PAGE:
A nine-page letter suggests a small town near Idaho's western edge could become ground zero for another multimillion-dollar court battle between two oligarchs of the state's health care industry.
Saint Alphonsus Health System's lawyers sent the letter March 4 to executives at St. Luke's Health System and Weiser Memorial Hospital.
"We are writing to express Saint Alphonsus' serious concerns about St. Luke's impending acquisition of Weiser Memorial, which Saint Alphonsus believes will violate federal and state antitrust laws," the letter begins. "We have conducted a detailed investigation of the Weiser acquisition and the markets which it impacts. ... We have concluded that the transaction is anticompetitive and will cause substantial harm to the public as well as Saint Alphonsus."
St. Luke's has long planned to acquire the small, publicly owned hospital in Weiser, about 60 miles northwest of Boise in Washington County.
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If this sounds familiar, that's because it echoes the early days of an antitrust lawsuit initiated by Saint Alphonsus and Boise surgical center Treasure Valley Hospital, and joined by the Federal Trade Commission and Idaho Attorney General Lawrence Wasden. They sued St. Luke's over its 2012 buyout of Saltzer Medical Group in Nampa.
That lawsuit played out over more than two years. A federal judge in Boise ruled that St. Luke's broke antitrust laws when it bought Saltzer. The takeover included employment of dozens of physicians, which could give St. Luke's too much bargaining power over health insurers, the judge said. An appeals court upheld the ruling.
St. Luke's said Saint Alphonsus aims to distort facts to derail the proposed partnership in Weiser. "In our view, the community in Weiser decided, by an 83 percent favorable vote, they wanted their local hospital to integrate with St. Luke's," said Christine Neuhoff, the health system's chief legal officer.
IT'S ABOUT REFERRALS
The letter says Saint Alphonsus hired an economist to determine whether Saint Alphonsus' hospital in Ontario would lose business if St. Luke's buys the Weiser hospital, which is 19 miles away.
The answer: yes.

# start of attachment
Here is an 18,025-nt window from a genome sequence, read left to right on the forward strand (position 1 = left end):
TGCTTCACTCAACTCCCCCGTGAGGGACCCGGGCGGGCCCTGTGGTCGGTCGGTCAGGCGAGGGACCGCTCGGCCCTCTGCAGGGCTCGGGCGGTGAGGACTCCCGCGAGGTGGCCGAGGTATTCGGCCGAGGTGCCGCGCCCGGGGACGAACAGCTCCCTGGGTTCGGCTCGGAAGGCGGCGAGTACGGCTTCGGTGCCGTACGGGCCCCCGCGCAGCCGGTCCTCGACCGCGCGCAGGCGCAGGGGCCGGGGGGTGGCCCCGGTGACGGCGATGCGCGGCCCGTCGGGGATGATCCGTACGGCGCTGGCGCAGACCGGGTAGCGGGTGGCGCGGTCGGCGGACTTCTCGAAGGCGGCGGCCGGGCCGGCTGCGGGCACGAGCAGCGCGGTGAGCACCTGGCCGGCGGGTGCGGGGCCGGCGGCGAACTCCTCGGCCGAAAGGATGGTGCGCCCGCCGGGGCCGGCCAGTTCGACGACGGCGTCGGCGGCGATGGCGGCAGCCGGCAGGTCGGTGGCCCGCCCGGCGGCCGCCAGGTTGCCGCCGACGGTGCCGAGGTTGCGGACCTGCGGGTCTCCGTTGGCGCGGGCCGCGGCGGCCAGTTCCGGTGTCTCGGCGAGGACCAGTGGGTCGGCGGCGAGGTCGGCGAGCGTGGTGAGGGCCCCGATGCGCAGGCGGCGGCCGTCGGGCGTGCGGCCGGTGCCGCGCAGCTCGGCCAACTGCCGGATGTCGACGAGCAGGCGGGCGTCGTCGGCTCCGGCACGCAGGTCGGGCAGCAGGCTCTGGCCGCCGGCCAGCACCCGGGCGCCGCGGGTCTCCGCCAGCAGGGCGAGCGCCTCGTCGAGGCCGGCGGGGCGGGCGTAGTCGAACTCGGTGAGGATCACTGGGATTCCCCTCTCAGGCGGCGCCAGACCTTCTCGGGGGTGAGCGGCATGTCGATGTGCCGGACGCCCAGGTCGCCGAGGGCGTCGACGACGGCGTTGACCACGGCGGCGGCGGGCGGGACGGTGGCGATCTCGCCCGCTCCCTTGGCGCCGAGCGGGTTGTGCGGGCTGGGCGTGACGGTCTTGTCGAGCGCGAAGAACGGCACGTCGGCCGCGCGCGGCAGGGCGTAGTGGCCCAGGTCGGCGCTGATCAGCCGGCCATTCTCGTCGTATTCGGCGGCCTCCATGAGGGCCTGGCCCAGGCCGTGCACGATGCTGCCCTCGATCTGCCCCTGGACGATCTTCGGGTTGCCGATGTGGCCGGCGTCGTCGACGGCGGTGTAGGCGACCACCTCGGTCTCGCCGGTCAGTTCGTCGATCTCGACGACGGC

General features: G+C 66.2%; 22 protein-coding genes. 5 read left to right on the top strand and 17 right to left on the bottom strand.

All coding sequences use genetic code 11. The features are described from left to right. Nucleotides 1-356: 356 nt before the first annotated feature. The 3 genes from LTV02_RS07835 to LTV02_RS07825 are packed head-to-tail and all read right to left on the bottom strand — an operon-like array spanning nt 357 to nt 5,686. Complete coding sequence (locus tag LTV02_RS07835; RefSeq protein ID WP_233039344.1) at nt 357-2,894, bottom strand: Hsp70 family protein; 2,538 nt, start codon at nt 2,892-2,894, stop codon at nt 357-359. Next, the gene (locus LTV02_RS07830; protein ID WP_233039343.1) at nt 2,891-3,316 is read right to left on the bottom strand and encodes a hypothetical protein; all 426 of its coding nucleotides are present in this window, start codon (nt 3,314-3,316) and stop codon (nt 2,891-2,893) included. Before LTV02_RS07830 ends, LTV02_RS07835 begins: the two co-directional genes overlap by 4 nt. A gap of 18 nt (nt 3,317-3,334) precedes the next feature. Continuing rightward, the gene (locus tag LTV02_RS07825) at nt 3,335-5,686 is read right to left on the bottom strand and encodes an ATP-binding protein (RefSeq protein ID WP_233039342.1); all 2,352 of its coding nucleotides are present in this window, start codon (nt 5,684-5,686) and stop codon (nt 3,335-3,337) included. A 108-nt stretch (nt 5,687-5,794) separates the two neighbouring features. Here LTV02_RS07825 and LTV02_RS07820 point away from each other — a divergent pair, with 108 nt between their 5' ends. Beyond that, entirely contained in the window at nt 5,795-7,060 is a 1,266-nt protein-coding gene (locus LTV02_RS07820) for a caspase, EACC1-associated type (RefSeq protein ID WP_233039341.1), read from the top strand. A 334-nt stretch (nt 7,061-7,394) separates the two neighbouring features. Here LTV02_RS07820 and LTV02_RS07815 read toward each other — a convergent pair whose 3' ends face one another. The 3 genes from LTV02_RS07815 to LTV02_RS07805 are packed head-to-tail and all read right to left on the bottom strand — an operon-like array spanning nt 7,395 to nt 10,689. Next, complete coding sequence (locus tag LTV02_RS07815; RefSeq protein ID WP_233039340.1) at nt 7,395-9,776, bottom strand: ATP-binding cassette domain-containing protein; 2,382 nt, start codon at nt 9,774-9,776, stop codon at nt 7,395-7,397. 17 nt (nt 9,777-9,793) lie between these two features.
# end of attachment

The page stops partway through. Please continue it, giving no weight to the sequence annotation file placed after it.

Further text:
"The Weiser transaction will cause a significant shift in referrals by the physicians and mid-levels that St. Luke's currently employs in the area," the letter says. "We also expect Weiser Memorial to shift its emergency room referrals to St. Luke's facilities in Boise and Meridian," which are more than an hour's drive away.
The CEO of Weiser Memorial Hospital called that a "ridiculous" claim.
"It's upsetting to me to have a threat like this when we have ... worked with this hospital in Ontario for years," CEO Tom Murphy said.
That's the same kind of referral-steering that Saint Alphonsus, Treasure Valley Hospital and state and federal lawyers alleged in the Saltzer trial.
Saint Alphonsus now says it will sue St. Luke's for treble damages, to the tune of $80 million, if that happens in Weiser.
Despite its contention that lost referrals would happen, Saint Alphonsus will not try to block the deal, for now.
"At this time, we do not plan to pursue a preliminary injunction, but it is always possible that circumstances could change," said Joshua Schlaich, media coordinator for Saint Alphonsus Health System. "We still hope that the anticompetitive actions we expect will not occur. If those anticompetitive actions do not occur, we do not anticipate litigation."
There is no reason for doctors to stop sending patients to nearby St. Luke's competitors, Murphy said.
"I don't really want to get in the battle between St. Luke's and Saint Alphonsus," he said. "Our focus in Weiser is to put us on more sure footing, to be viable for the next several years and be an access point for health care in the community."
Murphy said selling the hospital to St. Luke's is a survival decision. Critical-access hospitals like Weiser Memorial are under financial stress. They find it hard as stand-alone businesses to adapt to rapid changes in Medicare payments and health technology.
Murphy said that joining St. Luke's is about "securing access to health care for the long term for the community."
This isn't the first time St. Luke's and Weiser Memorial Hospital have received a legal warning about their plans.
The acquisition drew scrutiny by the Idaho Attorney General's Office in recent months, because the deal is premised on St. Luke's receiving tax revenues from the special hospital taxing district that now owns the hospital.
The Idaho Statesman reported in January that St. Luke's has acquired hospitals in McCall and Mountain Home under similar arrangements. With Weiser included, St. Luke's will receive almost $3 million per year in tax revenues.
The Attorney General's Office in January told St. Luke's and the Weiser hospital taxing district that the tax-revenue arrangements are unconstitutional - and that a lawsuit may follow.
The office declined to comment last week on the Saint Alphonsus letter's antitrust allegations.
St. Luke's argues that those tax deals are legal and vital to the success of the critical-access hospitals they're buying.
St. Luke's plans to seal the deal with Weiser on Oct. 1, as long as it can assuage some of the state's legal concerns.
Murphy said he expects to know in early summer whether they're on track to hit that Oct. 1 target.
"We will not close the transaction until the attorney general is satisfied with the agreements," he said.
Audrey Dutton: 377-6448, Twitter: @IDS_Audrey